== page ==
FURTHER details of McLaren’s urgent financial issues are emerging, with reports saying that the British marque is suing its creditors to enable it to sell off its classic car collection and mortgage its headquarters. The business is facing insolvency due to the financial fallout of the coronavirus pandemic.
The dispute has arisen because McLaren already used its HQ and its classic car collection as collateral for loans it took out to buy out former shareholder Ron Dennis in 2017. Creditors are therefore blocking the company from using the assets to obtain more loans.
The cost of Dennis’ shares alone was a staggering $333m (£266.4m). The former McLaren F1 team boss was a 25% shareholder in the company by 2017. Driving.co.uk has contacted McLaren for comment.
Sky News also reported this afternoon that the Woking firm is in “detailed negotiations” with the National Bank of Bahrain (NBB) to borrow £150m in order to shore itself financially. However, sources told the publication that an agreement between McLaren and the Gulf bank is uncertain.
The NBB is part-owned by Bahrain’s sovereign wealth fund, McLaren’s biggest shareholder, meaning that if the loan is approved, the country would have an even more vested interest in the British marque. Even if negotiations are successful, it is still possible that McLaren will pursue other avenues of fundraising.
This includes the possibility of selling a stake in its Formula One team. The prospect of such a sale was reportedly discussed with advisers and lenders last week, according to Sky News. The idea is still in “a conceptual stage”, it reported, but comprises selling between 20% and 30% of the F1 business, which would raise tens of millions of pounds.
McLaren is set to axe 1,200 jobs — nearly a third of its 4,000 strong workforce — across its automotive, racing and technology branches. The company said that the restructure was a result of the Covid-19 pandemic as well as of the new Formula One cost cap. In a statement, it said the redundancies were “part of a wider business plan to ensure its long-term future success”.
Like many car makers, McLaren was hit hard by the coronavirus pandemic, with sales of its supercars plummeting in the first months of this year. According to Forbes, in the first quarter of 2020 McLaren sold 307 cars — less than a third of 953 sold in the same period in 2019. With the country going into lockdown at the end of March, the figures for the second quarter of the year are likely to be even gloomier.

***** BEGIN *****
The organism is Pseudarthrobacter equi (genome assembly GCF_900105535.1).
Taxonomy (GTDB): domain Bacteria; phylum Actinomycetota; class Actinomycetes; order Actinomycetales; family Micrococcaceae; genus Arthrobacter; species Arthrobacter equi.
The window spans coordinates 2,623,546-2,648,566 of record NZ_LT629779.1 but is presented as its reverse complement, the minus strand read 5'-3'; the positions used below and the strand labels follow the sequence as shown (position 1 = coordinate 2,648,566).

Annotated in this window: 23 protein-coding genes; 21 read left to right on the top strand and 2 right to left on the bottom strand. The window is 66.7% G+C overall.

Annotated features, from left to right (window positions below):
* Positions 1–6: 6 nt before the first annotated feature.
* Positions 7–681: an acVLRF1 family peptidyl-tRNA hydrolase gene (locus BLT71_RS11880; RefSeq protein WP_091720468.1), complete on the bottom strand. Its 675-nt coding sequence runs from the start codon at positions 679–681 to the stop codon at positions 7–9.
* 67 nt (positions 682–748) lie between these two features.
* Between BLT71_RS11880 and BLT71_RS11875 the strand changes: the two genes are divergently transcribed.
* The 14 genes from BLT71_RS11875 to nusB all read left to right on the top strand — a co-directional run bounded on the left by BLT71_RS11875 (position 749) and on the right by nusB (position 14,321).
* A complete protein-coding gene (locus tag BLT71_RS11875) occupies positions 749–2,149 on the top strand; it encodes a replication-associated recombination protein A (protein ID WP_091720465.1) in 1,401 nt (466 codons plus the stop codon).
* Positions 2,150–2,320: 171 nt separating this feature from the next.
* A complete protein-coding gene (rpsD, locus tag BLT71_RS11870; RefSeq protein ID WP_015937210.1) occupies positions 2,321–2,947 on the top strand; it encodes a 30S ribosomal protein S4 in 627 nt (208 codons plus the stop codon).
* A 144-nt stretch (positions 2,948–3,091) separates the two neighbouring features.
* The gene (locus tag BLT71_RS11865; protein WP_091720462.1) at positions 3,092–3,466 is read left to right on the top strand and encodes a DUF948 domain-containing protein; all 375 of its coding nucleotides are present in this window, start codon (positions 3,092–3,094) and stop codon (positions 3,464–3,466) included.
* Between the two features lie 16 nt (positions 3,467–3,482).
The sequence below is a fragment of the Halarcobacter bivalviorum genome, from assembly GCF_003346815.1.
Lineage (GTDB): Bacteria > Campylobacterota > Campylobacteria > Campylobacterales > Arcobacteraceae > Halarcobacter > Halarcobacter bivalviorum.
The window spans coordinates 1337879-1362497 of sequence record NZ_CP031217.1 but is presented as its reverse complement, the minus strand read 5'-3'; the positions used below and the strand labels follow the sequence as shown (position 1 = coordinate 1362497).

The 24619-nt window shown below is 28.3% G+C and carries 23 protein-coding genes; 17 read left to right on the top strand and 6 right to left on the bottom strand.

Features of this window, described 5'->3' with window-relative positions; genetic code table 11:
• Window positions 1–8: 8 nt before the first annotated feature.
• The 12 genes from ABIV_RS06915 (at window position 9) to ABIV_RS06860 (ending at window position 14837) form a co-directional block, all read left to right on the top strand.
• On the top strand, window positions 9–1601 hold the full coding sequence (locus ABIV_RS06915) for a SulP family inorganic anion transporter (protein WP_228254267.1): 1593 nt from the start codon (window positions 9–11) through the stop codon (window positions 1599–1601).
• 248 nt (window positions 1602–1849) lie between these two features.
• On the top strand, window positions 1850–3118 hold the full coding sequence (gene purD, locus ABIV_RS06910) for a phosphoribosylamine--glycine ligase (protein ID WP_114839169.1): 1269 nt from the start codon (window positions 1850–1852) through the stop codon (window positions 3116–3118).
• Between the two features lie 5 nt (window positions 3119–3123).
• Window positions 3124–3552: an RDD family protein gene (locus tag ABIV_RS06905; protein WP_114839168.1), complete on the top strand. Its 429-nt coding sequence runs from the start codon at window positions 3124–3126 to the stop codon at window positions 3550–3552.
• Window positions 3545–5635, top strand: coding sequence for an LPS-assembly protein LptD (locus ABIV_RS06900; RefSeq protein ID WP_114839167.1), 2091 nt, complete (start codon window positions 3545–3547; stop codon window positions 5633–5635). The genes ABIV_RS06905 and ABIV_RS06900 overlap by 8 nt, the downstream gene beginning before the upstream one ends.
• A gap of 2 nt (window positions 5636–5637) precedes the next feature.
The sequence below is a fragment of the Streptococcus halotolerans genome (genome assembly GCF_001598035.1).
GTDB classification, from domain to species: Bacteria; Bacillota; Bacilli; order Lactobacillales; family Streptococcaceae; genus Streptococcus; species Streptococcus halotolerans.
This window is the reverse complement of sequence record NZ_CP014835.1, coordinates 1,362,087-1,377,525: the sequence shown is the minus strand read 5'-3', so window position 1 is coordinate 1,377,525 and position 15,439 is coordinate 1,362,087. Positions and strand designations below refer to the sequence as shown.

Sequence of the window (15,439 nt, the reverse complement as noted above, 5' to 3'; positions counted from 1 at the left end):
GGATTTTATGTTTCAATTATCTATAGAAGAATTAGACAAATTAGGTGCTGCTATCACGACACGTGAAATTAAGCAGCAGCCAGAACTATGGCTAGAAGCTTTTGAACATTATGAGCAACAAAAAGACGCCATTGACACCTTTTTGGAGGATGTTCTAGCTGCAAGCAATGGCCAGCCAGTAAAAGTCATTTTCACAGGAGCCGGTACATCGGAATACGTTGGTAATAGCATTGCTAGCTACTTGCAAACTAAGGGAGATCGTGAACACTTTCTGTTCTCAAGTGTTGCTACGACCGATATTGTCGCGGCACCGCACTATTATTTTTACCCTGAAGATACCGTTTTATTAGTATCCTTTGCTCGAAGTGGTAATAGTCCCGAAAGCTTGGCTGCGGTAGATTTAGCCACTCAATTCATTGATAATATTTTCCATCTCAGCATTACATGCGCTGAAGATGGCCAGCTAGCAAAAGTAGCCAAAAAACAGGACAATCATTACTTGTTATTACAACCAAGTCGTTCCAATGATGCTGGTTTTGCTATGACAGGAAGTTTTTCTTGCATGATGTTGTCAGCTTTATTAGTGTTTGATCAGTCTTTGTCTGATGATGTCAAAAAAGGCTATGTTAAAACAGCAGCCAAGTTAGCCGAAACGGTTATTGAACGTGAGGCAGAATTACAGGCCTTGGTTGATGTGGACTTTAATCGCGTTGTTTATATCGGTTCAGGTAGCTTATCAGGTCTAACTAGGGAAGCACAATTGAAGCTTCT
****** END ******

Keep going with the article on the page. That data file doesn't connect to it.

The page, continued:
The company’s racing operations, which account for around a fifth of its revenue, are also being hit by the ongoing delay to the beginning of the F1 season. The entire grid has missed out on millions in advertising revenue, with fellow British team Williams now up for sale.
To rub salt into the wound, McLaren has to pay its suppliers for the parts used in the first three months of this year, but it has not sold enough cars to foot the bill — hence the need to borrow a large amount of money.
The news comes as the Society of Motor Manufacturers and Traders (SMMT) predicted that up to one in six jobs in the UK’s automotive sector could be at risk of redundancy. A survey of the society’s members found that up to 25,000 jobs in car factories and suppliers could be axed, and that a third of the 150,000 people employed by the survey’s respondents are currently furloughed.
In response to the findings, the SMMT is calling for “unfettered access” to emergency government support to keep the industry afloat. Mike Hawes, president of the SMMT, said that the prospect of a hard Brexit could be the second part of a double blow to the industry.
He said: “UK Automotive is fundamentally strong. However, the prolonged shutdown has squeezed liquidity and the pressures are becoming more acute as expenditure resumes before invoices are paid. A third of our workforce remains furloughed, and we want those staff coming back to work, not into redundancy.
“Covid has consumed every inch of capability and capacity and the industry has not the resource, the time nor the clarity to prepare for a further shock of a hard Brexit.”